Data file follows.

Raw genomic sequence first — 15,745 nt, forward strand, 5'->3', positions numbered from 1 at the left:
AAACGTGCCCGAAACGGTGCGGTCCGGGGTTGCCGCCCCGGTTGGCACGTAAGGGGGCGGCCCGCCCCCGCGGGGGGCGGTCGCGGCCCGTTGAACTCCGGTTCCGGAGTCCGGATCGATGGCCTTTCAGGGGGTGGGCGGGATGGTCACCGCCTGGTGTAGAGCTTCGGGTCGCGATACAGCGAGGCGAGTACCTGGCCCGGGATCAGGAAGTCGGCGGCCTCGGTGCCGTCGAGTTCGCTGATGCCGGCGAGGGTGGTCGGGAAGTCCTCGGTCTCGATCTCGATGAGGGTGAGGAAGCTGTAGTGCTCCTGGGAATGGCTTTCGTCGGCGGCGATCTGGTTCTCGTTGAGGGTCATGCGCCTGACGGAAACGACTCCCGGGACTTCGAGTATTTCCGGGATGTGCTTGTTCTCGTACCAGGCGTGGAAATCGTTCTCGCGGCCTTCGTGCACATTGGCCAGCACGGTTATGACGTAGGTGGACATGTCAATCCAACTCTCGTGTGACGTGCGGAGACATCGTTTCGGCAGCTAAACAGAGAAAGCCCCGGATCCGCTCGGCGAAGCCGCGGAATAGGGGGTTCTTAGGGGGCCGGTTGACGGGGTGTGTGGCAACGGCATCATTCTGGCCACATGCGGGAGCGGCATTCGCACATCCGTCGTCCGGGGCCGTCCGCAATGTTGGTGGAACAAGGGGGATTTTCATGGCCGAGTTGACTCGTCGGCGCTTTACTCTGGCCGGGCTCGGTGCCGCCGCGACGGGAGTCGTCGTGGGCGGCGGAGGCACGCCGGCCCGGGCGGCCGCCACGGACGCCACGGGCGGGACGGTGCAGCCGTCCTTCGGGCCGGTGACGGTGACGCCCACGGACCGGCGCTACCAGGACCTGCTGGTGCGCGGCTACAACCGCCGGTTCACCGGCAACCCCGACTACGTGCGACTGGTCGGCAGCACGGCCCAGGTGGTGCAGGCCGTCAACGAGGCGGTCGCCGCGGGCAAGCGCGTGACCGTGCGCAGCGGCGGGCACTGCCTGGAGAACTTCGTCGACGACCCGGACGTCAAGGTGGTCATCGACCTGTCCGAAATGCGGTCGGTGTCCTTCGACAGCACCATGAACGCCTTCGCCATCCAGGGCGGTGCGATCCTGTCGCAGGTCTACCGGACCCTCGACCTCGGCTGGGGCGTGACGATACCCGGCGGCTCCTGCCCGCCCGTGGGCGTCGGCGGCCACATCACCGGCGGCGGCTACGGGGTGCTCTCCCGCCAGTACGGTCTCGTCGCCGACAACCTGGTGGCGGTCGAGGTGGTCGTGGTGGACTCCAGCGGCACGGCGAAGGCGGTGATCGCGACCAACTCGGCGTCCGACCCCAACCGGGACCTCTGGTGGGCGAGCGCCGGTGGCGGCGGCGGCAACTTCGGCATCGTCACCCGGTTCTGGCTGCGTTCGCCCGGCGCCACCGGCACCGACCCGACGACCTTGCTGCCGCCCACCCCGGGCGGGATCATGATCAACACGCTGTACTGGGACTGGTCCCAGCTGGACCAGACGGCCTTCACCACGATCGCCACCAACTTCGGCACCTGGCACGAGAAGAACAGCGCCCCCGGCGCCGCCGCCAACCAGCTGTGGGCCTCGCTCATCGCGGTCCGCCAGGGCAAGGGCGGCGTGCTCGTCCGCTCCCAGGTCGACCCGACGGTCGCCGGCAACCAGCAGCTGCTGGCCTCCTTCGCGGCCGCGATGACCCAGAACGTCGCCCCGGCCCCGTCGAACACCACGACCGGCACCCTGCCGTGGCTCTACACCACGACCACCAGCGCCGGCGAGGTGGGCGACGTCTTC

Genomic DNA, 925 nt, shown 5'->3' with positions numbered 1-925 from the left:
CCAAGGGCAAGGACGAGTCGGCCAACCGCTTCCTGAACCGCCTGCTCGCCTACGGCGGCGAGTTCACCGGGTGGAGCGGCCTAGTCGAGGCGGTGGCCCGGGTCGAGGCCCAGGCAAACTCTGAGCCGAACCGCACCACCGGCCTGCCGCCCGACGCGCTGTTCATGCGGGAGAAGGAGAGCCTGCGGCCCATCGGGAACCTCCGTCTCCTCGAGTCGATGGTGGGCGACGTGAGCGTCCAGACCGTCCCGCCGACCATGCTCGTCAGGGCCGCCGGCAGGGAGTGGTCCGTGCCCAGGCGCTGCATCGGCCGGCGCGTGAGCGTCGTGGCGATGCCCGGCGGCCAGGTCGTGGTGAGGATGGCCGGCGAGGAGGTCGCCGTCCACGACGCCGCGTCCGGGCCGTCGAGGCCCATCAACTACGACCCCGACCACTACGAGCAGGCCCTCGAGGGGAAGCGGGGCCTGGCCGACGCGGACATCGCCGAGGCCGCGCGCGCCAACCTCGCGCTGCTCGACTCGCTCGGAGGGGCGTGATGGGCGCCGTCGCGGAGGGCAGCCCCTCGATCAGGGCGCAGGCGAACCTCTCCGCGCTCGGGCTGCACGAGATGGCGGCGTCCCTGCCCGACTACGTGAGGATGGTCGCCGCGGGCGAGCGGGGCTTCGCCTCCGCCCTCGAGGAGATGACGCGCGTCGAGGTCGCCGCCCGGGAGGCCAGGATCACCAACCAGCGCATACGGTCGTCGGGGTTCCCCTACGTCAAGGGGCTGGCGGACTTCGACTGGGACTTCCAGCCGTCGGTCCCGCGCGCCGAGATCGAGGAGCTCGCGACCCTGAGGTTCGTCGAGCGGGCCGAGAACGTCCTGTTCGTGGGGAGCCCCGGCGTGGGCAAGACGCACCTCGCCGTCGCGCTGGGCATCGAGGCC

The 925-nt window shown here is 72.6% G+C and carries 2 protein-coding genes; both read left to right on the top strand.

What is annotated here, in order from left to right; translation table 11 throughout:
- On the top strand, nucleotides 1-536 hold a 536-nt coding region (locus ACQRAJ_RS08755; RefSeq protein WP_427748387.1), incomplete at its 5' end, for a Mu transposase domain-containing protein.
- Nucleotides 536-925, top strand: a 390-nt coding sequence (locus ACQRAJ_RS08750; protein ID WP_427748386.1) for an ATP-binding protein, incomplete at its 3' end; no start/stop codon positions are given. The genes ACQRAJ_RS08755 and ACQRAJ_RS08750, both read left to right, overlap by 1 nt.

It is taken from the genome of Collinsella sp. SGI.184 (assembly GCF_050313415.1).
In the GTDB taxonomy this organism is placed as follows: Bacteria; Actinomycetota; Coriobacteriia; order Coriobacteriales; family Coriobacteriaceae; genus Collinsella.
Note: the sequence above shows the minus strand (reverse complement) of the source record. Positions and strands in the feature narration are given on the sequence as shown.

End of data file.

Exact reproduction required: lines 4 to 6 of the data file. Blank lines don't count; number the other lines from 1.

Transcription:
CCAAGGGCAAGGACGAGTCGGCCAACCGCTTCCTGAACCGCCTGCTCGCCTACGGCGGCGAGTTCACCGGGTGGAGCGGCCTAGTCGAGGCGGTGGCCCGGGTCGAGGCCCAGGCAAACTCTGAGCCGAACCGCACCACCGGCCTGCCGCCCGACGCGCTGTTCATGCGGGAGAAGGAGAGCCTGCGGCCCATCGGGAACCTCCGTCTCCTCGAGTCGATGGTGGGCGACGTGAGCGTCCAGACCGTCCCGCCGACCATGCTCGTCAGGGCCGCCGGCAGGGAGTGGTCCGTGCCCAGGCGCTGCATCGGCCGGCGCGTGAGCGTCGTGGCGATGCCCGGCGGCCAGGTCGTGGTGAGGATGGCCGGCGAGGAGGTCGCCGTCCACGACGCCGCGTCCGGGCCGTCGAGGCCCATCAACTACGACCCCGACCACTACGAGCAGGCCCTCGAGGGGAAGCGGGGCCTGGCCGACGCGGACATCGCCGAGGCCGCGCGCGCCAACCTCGCGCTGCTCGACTCGCTCGGAGGGGCGTGATGGGCGCCGTCGCGGAGGGCAGCCCCTCGATCAGGGCGCAGGCGAACCTCTCCGCGCTCGGGCTGCACGAGATGGCGGCGTCCCTGCCCGACTACGTGAGGATGGTCGCCGCGGGCGAGCGGGGCTTCGCCTCCGCCCTCGAGGAGATGACGCGCGTCGAGGTCGCCGCCCGGGAGGCCAGGATCACCAACCAGCGCATACGGTCGTCGGGGTTCCCCTACGTCAAGGGGCTGGCGGACTTCGACTGGGACTTCCAGCCGTCGGTCCCGCGCGCCGAGATCGAGGAGCTCGCGACCCTGAGGTTCGTCGAGCGGGCCGAGAACGTCCTGTTCGTGGGGAGCCCCGGCGTGGGCAAGACGCACCTCGCCGTCGCGCTGGGCATCGAGGCC

The 925-nt window shown here is 72.6% G+C and carries 2 protein-coding genes; both read left to right on the top strand.

What is annotated here, in order from left to right; translation table 11 throughout: